A family-run chiringuito (beach-side bar). It is so hidden away it’s even pretty unknown to the locals too. From the slope on the way down, you wouldn’t imagine that it is an eating establishment: there’s nothing to indicate its restaurant status, no bells or whistles, like signs. It doesn't even have electricity, running on a generator. It simply is what it is, but it serves the freshest fish you can imagine and has a never-ending view of blue skies and sea. They do offer a menu with the dishes that are always served, for example, tomates aliñados (tomatoes with garlic, drenched in vinegar and olive oil), chips, fried eggs and green peppers. However, it’s always best to ask the owners what is available on the day, since it depends what the fisherman, father of the family, managed to bag in his net and bring back that morning. Be sure to try the choco (cuttlefish) – I can guarantee that it will be the biggest that you have ever set your eyes on. The coquinas (small clams) are yum too. And don't forget sardinas when they are in season (any month without "r" in Spanish).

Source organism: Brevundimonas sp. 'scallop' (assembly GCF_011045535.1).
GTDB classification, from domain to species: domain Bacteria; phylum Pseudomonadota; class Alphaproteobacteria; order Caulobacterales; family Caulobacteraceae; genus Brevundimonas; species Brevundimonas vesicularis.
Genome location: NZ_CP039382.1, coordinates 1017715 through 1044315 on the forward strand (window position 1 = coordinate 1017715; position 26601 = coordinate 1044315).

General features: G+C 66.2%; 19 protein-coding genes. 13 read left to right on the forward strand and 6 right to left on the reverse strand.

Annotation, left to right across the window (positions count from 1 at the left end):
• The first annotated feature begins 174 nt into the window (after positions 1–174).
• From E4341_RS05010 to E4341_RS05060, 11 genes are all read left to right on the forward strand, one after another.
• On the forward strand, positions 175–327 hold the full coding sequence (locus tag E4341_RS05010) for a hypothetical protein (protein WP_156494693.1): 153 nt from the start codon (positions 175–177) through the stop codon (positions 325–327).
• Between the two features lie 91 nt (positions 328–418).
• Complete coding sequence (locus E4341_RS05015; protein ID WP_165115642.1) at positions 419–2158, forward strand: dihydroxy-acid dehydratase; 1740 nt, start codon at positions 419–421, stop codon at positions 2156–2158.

It's a little tricky to get to. Either park up near the Playa Rocío campsite and trek down the sandy slope, or walk approx 2 km along the beach from Matalascañas. Open from April through summer.
Google map: bit.ly/ql4E39
A picturesque fishing port on the border of Spain and Portugal, at the far western end of the Costa de la Luz. Great for seafood, golf, bowling, kitesurfing, sailing ... phew!
Nearby Isla Canela is where the Spaniards go for THEIR holidays, but the rest of Europe seems to have missed it!
Send your feedback or queries to email@example.com